The phone has been ringing off the hook with with calls as snake activity increases. It's a timely reminder to keep cats inside and dogs under control. Vets have reported an increase in snake incidents a number of which have been fatal. Remember it's a dog's natural instinct to take on a snake just as much as it's the snake's instinct to defend itself. It is our jobs as pet owners and animal lovers to do our best to avoid the encounters.

Memorable calls this month include several from the Queensland Ambulance Service regarding snake incidents/snake bites. A resident from Ashgrove, a suburb not far from Brisbane, was bitten by a Coastal Carpet Python as he went to do the washing. Not being able to identify the snake the resident did the correct thing and called 000. News crews were on the scene as the snake was captured and confirmed to be a non venomous Coastal Carpet Python. They crew were relieved to receive the news.

As you go on holidays it's a great time to check the first aid and to brush up on your skills. Also it's advisable to do a little research on the snakes you may encounter in your chosen holiday area. Remember prevention is better than cure so if you can avoid the snake contact both you and the snake have a great holiday season!

Most of our snake catchers are available over the holiday season so please feel free to call us should you require a snake removal professional.

Stay safe and enjoy Christmas!


Snake activity has increased and with it an increased number of bites. The following incident occured at Eaton's Hill on the evening of the 19th of December.
During a family outing a 15yo male was bitten on the leg by a venomous snake. Eatons Hill, just North of Albany Creek is bordered by both South Pine River and old farming land. After an outing to the Eatons Hill Hotel the victim went for a walk near the local golf course. This is where the incident occured however the vitcim was unsure he had been bitten until he moved out into an area of sufficient lighting.

Whilst tests were inconclusive as to the species involved it was likely to be either an Eastern Brown Snake or a Red Bellied Black snake. The victim did the right thing and had a pressure immobilisation bandage applied and was taken to hospital whilst avoiding unnecessary movement. The victim spent about 18 hours in hospital under the close observation of hospital staff. He reported a tingling sensation in his leg due to the venom breaking down some tissue. The following day he reported a degree of pain however is expected to make a full recovery.

This incidents points out the fact that venomous snakes are present in even populated suburbs. It also points out that if the correct procedure is followed after a bite the consequences can be significantly reduced!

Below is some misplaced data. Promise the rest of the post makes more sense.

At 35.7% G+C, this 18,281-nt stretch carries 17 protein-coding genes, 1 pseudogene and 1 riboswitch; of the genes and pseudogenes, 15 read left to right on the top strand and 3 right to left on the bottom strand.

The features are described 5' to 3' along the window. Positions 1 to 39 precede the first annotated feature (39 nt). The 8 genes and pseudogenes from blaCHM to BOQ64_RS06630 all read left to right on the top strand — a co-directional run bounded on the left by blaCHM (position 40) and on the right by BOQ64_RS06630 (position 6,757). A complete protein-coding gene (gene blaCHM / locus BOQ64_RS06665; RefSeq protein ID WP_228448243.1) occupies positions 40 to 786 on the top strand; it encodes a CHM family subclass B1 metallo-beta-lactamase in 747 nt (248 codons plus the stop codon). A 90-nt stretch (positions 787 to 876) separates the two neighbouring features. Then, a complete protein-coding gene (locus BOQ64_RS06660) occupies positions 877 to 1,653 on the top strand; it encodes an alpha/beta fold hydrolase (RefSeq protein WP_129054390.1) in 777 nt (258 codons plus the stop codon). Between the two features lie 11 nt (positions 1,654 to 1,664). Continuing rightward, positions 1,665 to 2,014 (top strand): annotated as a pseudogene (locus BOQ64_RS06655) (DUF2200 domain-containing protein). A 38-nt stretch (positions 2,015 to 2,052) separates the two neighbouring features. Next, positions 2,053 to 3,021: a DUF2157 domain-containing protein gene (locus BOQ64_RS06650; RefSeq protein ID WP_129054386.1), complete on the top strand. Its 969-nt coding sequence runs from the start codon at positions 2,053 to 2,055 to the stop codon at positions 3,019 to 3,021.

Two for the price of one!

Another snake call pointed out an interesting safety precaution for me as well as other snake catchers. 'When catching a snake look out for other snakes!'.

After catching the Red Bellied Black Snake shown in the picture I noticed the eastern brown as shown laying in crass only 2 - 3 meters away. Typically these snakes avoid contact as the Red Belly is known to eat other snakes. Both of these snakes are highly venomous. The Red Belly bit my catching equipment leaving it dripping with venom.


November 2011 - A snake bite fatality near Warwick

Sadly a 43yo mother, Ms Narelle Pails, died from a snake bite on Wednesday 4th of November. Reports indicate she was bitten by what could be an Eastern Brown and died only a couple of hours later. Reports also suggest that the bite was into the blood stream and not the muscle tissue which allowed it to travel rapidly around the victim's body. Unfortunately the victim appears to have suffered cardiac arrest and died whilst being treated.

Venomous snakes are throughout Australia. The Eastern Brown inhabits the east coast of Australia and is often relocated from inner city suburbs of Brisbane. It is a snake that will defend itself aggressively and, as shown, possesses extremely toxic venom. It is dangerous and illegal to try to kill any snake and therefore we urge you to contact a local licensed snake catcher.

When out and about make sure you stay aware of this often hidden danger. If you or anyone else is bitten by a snake try to stay calm, call triple zero and apply a pressure immobilisation bandage. Your effective reaction is the victim's best chance of survival and a full recovery.

Our thoughts are with the Pails family and those who knew Ms Pails.


Mating season and they are out and about.

Mating season has arrived for a number of snake species. Home owners are being kept awake by noises in the roof that sometimes carry on for hours. One customer had a number of Carpet Pythons removed from her roof because they were damaging the insulation and keeping her awake. They even knocked in a few down lights.

The highlight this month was a large Red Bellied Black removed from the grounds of a daycare. The snake in question was rather unhappy to be caught and put on a bit of a show. A truly spectacular animal as well as highly venomous!

Remember, wear boots, long loose pants and gloves when in the garden to give at least some level of protection.

Know your first aid for snake bites and as always stay safe!


September 2011 - Spring has sprung, the temperature is up and the snakes are on the move.